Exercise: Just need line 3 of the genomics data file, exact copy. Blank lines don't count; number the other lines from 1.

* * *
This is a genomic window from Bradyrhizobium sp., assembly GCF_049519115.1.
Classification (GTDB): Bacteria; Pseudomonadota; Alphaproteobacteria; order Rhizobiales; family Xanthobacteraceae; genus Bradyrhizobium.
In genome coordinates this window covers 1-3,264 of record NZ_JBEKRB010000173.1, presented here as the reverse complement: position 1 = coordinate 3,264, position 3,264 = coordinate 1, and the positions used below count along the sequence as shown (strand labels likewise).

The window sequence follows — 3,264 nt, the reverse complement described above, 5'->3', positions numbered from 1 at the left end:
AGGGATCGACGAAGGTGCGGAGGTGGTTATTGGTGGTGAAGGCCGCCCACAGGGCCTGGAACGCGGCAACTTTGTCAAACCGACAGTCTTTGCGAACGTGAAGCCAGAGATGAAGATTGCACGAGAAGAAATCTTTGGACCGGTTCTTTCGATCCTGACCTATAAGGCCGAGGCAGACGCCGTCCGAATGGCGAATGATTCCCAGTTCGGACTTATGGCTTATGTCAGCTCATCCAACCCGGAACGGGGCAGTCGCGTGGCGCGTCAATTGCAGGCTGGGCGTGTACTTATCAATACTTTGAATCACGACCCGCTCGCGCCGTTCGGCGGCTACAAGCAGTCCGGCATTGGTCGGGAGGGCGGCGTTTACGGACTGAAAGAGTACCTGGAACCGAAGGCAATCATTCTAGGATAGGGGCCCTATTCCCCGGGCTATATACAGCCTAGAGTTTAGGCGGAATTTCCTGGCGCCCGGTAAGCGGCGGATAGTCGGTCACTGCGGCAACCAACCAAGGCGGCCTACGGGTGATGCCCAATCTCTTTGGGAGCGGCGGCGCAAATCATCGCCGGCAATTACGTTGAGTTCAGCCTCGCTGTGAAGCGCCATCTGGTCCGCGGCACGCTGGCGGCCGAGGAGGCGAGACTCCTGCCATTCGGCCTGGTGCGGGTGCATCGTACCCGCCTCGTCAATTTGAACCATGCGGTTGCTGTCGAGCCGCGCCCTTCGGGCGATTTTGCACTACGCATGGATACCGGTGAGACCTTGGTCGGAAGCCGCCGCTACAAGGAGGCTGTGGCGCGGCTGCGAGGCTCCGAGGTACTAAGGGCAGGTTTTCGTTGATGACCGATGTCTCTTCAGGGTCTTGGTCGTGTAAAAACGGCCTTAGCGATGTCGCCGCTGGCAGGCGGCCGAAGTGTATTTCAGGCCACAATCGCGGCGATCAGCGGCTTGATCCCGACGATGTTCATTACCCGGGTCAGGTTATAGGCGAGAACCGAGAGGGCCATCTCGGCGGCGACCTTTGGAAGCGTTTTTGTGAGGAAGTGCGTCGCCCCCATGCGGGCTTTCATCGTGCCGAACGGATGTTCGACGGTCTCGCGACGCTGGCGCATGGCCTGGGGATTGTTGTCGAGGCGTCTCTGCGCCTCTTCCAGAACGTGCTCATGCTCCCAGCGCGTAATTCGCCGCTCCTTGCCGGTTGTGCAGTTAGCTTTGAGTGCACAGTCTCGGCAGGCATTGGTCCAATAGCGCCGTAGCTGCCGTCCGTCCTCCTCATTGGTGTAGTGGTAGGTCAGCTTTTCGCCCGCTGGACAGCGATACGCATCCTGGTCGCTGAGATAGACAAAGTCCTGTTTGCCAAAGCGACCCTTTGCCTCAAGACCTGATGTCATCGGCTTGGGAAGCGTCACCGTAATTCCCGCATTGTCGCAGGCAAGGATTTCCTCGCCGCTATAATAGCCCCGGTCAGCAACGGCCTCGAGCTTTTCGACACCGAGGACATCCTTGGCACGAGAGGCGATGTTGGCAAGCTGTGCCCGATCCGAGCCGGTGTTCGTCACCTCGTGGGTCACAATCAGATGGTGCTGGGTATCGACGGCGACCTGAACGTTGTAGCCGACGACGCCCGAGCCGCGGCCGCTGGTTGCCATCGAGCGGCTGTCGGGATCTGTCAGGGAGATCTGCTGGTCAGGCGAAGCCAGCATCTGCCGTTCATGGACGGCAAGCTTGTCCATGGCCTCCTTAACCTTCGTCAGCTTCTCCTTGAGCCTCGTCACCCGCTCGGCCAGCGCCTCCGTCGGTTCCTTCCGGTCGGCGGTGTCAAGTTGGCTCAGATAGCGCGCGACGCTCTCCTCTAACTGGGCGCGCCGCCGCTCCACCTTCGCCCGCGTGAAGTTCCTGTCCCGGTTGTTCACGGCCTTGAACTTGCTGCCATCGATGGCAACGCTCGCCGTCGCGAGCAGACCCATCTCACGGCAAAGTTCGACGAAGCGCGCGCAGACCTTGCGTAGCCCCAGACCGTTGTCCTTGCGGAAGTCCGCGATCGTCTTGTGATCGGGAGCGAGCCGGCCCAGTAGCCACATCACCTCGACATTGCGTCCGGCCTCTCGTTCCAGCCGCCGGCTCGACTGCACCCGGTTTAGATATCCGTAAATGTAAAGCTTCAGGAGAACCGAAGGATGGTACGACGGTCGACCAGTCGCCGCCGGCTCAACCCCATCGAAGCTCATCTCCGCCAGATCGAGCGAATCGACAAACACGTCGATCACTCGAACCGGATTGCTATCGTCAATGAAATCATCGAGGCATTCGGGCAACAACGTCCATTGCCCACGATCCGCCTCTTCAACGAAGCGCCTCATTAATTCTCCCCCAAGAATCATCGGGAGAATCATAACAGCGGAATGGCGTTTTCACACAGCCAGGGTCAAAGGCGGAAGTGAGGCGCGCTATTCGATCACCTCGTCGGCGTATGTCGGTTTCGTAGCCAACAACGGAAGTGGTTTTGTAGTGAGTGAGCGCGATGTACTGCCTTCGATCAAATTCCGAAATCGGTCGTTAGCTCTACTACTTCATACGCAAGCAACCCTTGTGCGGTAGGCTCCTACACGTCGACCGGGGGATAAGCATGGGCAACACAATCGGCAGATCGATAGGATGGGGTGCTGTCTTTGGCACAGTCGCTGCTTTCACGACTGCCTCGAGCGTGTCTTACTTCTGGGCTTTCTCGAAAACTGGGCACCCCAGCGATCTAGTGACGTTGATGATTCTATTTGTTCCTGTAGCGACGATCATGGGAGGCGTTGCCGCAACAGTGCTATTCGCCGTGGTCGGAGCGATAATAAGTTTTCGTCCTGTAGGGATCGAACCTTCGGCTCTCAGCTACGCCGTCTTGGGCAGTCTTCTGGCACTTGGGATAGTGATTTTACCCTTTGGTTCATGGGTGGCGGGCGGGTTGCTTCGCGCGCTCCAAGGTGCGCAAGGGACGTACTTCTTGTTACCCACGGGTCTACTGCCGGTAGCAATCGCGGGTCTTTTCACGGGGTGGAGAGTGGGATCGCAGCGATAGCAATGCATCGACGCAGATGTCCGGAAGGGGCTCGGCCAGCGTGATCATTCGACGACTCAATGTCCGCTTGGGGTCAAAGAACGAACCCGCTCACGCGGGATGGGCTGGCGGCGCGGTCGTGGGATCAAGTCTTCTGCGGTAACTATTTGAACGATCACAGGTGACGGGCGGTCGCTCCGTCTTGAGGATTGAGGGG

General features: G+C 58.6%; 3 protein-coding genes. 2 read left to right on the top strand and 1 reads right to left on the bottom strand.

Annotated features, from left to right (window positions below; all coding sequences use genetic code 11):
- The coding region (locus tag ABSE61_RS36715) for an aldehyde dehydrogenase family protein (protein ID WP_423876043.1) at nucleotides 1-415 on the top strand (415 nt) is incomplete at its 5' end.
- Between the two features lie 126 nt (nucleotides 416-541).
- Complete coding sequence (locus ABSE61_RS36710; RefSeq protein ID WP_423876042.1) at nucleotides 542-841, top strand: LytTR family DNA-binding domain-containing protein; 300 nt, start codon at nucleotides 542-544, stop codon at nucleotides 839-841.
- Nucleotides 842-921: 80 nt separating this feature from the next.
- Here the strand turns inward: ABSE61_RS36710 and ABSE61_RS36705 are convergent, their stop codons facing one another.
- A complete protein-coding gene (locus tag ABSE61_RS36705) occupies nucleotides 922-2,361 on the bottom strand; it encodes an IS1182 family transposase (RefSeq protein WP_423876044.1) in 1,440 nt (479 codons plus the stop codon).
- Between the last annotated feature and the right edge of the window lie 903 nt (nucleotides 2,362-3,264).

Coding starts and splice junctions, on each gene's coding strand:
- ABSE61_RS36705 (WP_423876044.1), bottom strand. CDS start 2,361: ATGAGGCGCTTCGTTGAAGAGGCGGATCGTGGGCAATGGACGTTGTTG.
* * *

In genome coordinates this window covers 1-3,264 of record NZ_JBEKRB010000173.1, presented here as the reverse complement: position 1 = coordinate 3,264, position 3,264 = coordinate 1, and the positions used below count along the sequence as shown (strand labels likewise).